Yesterday, Symantec, a leading cyber-security company, posted a summary of their latest annual State of Security Report, claiming that “organizations are getting better at fighting the war against cybersecurity threats.” The report was seemingly very positive with findings from more than 3,300 companies in 36 countries. Among these encouraging conclusions, Symantec found a four percent decrease in organizations that reported attacks, falling from 75 to 71 percent, and an eight percent drop in companies reporting an increased frequency of cyber-attacks. While those numbers looked minimally favorable at best, they went on to add that 92 percent of companies saw losses from cyber-attacks, and that the aftermath and recovery is getting increasingly expensive.
The very same day that Symantec released the report, another report was released by CNET, exposing an alleged Anonymous attack on several large tech organizations, including Apple, Facebook, Microsoft and… Symantec.. Anonymous Sri Lanka is the group that is taking credit for these attacks. You can check out their summary and justification in this pastebin. Also in the Anonymous report, you will find Anon Sri Lanka bragging that they have breached the "world's second-largest software (antivirus) leader/giant." This is reminiscent of another attack targeting Symantec in 2009, where a hacker by the name of Unu exposed more than 70,000 customers’ details using a SQL injection. On his own blog, Unu sarcastically declared that it seemed, “quite strange how a company…which sells software and security solutions… is not able to protect its own database.”
What is most important to take away from this is that while Symantec IS a leading cyber-security company, technology is constantly evolving. Security companies can develop new and advanced firewalls, and in turn, hackers will come up with new ways to breach that firewall. It’s a constant race for one to get in front of the other and despite best intentions, best practices and a solid track record, eventually it is likely a breach will happen. In the case of the 2009 Symantec hack, their ecommerce customer’s passwords were “stored in plain text.” While Symantec took every precaution to protect their customer data by attempting to deny access to their network, the best way to prevent an expensive aftermath is to encrypt all of your sensitive data. And, unlike data encryption products of the past, Gazzang ezNcrypt allows you to encrypt, decrypt and access your data in real time – at an affordable price.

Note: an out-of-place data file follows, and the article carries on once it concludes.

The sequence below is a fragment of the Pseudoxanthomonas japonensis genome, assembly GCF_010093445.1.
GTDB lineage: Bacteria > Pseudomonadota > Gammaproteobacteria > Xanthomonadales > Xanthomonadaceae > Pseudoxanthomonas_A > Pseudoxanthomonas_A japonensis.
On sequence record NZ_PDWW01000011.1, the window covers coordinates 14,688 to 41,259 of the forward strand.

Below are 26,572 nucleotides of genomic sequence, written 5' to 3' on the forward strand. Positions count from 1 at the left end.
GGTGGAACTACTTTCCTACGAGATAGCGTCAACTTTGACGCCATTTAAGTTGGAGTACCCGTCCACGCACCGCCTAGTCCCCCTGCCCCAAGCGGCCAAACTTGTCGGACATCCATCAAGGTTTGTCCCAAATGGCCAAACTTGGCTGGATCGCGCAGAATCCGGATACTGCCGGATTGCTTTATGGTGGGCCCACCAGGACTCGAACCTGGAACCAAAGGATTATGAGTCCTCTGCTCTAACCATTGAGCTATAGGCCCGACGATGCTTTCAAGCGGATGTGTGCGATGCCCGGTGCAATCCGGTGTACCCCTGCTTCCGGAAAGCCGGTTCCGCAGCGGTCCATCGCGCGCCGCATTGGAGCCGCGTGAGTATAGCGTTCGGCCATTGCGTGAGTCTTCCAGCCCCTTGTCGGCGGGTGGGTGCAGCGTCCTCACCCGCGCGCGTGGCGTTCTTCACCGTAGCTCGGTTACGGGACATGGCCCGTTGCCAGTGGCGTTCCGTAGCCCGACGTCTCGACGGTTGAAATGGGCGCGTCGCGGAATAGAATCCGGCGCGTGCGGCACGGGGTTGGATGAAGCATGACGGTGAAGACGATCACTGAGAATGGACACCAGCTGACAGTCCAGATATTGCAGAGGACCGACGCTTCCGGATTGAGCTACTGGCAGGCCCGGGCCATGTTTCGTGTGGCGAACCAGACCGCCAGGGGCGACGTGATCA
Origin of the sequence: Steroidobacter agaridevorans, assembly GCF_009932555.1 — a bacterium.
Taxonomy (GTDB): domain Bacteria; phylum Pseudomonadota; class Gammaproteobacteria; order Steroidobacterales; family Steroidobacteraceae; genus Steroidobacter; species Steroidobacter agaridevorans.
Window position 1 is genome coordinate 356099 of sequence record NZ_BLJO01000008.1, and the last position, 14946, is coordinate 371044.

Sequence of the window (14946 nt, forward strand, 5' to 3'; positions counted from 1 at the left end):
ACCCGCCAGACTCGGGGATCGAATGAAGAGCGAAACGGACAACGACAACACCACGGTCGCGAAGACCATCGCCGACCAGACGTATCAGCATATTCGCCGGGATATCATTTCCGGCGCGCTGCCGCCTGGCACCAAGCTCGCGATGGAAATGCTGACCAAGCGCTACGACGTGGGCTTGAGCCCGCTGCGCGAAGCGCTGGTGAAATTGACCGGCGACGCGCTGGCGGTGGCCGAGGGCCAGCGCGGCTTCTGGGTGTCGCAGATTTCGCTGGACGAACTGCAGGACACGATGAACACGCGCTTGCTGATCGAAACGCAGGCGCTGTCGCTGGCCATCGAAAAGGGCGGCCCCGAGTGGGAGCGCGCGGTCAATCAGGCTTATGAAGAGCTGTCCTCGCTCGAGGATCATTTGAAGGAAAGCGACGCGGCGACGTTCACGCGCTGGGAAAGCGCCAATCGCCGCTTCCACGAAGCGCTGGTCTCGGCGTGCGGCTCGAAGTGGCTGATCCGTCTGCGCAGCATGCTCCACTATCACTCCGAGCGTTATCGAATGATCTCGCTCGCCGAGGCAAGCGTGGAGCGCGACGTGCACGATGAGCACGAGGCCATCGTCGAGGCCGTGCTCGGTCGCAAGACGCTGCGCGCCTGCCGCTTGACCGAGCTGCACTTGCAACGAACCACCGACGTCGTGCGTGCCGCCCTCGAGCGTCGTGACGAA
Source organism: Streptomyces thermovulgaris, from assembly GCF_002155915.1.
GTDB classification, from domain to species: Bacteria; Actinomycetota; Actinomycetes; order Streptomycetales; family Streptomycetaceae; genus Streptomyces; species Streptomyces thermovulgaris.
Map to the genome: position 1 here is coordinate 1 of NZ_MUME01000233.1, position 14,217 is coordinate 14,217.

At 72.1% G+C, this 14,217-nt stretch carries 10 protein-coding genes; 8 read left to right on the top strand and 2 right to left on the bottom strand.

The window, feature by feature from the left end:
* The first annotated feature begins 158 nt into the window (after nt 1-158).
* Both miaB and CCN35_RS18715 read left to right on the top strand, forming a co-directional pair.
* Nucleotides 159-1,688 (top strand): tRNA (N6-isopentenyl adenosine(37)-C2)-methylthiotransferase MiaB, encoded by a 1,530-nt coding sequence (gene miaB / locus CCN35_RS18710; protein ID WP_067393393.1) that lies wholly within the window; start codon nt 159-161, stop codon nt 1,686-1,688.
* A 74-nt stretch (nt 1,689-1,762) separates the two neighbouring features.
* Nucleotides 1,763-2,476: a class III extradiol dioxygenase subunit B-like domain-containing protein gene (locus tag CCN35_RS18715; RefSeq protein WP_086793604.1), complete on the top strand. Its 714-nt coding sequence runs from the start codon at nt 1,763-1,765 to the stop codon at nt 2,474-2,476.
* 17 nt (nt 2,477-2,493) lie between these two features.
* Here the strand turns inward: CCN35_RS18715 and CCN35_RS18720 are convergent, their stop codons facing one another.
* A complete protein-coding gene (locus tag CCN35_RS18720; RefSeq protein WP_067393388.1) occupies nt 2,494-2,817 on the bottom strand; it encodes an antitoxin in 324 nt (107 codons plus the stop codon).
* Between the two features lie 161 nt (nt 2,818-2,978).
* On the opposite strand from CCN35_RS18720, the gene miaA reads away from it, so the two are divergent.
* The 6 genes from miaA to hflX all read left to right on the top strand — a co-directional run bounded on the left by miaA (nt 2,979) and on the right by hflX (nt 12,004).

Following up on proposed efforts expressed by the President and newly-appointed Federal CIO, Steven VanRoekel, the Department of Energy is the first government agency to shut down a website in regards to this initiative. There are currently more than 20,000 independent government website, so this is just a first step, but appears to be the right direction. The specific action broke down their energy news service site, Energyempowers.gov, and integrated it into their flagship site – which has also been revamped and moved to the Amazon public cloud. This integration and transition to the cloud is projected to save the department more than $10 million annually.
Though there has been some quiet criticism that site consolidation is not a strong enough effort in these times of austerity, the move has been praised by some, including Sen. Thomas Carper (D-Del.) who had declared the recent actions of the DoE as “an important first step toward making our government more nimble and efficient.” In these initial efforts, the DoE has not just closed down one website, but “it’s also started tallying how much money these efforts will save taxpayers.” The agency has estimated that by moving to the cloud and building new sites as sub-domains as opposed to standalone sites, they look to save $150,000 per year, per site. Even if the government only consolidated half of the current websites, this effort could save taxpayers approximately $1.5 billion annually.
Some detractors have negatively critiqued these estimates and argue the difficulty of tracking the cost of sites. Lisa Welchman, a Web strategy adviser to government agencies and corporations, credits them for actually trying to quantify and erase excess costs, stating "most agencies don't even attempt to do that. And it looks as if they've done a good job of revamping the site, giving it a consolidated look and feel. So, I say, more power to them."
To read more on the DoE and their recent cyber efforts, check out: